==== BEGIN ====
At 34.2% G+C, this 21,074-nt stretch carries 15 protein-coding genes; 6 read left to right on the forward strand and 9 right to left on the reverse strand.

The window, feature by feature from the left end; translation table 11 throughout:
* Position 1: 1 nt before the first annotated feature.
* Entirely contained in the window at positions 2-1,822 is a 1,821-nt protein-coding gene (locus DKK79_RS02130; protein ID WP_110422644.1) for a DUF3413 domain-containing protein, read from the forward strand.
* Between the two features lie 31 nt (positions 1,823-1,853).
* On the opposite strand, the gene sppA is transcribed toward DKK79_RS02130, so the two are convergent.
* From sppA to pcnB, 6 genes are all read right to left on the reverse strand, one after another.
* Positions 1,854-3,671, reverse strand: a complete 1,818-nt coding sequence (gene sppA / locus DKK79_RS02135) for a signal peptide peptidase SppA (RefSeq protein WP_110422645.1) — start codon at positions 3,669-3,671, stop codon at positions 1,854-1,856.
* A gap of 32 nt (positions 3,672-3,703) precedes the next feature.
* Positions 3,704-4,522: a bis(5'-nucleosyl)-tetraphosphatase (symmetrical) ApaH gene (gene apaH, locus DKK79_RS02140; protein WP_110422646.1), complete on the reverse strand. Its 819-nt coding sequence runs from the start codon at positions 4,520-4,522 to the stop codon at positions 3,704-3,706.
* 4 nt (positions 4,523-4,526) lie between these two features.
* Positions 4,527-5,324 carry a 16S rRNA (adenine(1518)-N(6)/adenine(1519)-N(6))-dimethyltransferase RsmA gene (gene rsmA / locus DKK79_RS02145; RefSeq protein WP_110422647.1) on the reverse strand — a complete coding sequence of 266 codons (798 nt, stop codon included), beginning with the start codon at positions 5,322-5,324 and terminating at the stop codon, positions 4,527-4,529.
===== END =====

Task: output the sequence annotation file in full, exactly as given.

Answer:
At 34.2% G+C, this 21,074-nt stretch carries 15 protein-coding genes; 6 read left to right on the forward strand and 9 right to left on the reverse strand.

The window, feature by feature from the left end; translation table 11 throughout:
* Position 1: 1 nt before the first annotated feature.
* Entirely contained in the window at positions 2-1,822 is a 1,821-nt protein-coding gene (locus DKK79_RS02130; protein ID WP_110422644.1) for a DUF3413 domain-containing protein, read from the forward strand.
* Between the two features lie 31 nt (positions 1,823-1,853).
* On the opposite strand, the gene sppA is transcribed toward DKK79_RS02130, so the two are convergent.
* From sppA to pcnB, 6 genes are all read right to left on the reverse strand, one after another.
* Positions 1,854-3,671, reverse strand: a complete 1,818-nt coding sequence (gene sppA / locus DKK79_RS02135) for a signal peptide peptidase SppA (RefSeq protein WP_110422645.1) — start codon at positions 3,669-3,671, stop codon at positions 1,854-1,856.
* A gap of 32 nt (positions 3,672-3,703) precedes the next feature.
* Positions 3,704-4,522: a bis(5'-nucleosyl)-tetraphosphatase (symmetrical) ApaH gene (gene apaH, locus DKK79_RS02140; protein WP_110422646.1), complete on the reverse strand. Its 819-nt coding sequence runs from the start codon at positions 4,520-4,522 to the stop codon at positions 3,704-3,706.
* 4 nt (positions 4,523-4,526) lie between these two features.
* Positions 4,527-5,324 carry a 16S rRNA (adenine(1518)-N(6)/adenine(1519)-N(6))-dimethyltransferase RsmA gene (gene rsmA / locus DKK79_RS02145; RefSeq protein WP_110422647.1) on the reverse strand — a complete coding sequence of 266 codons (798 nt, stop codon included), beginning with the start codon at positions 5,322-5,324 and terminating at the stop codon, positions 4,527-4,529.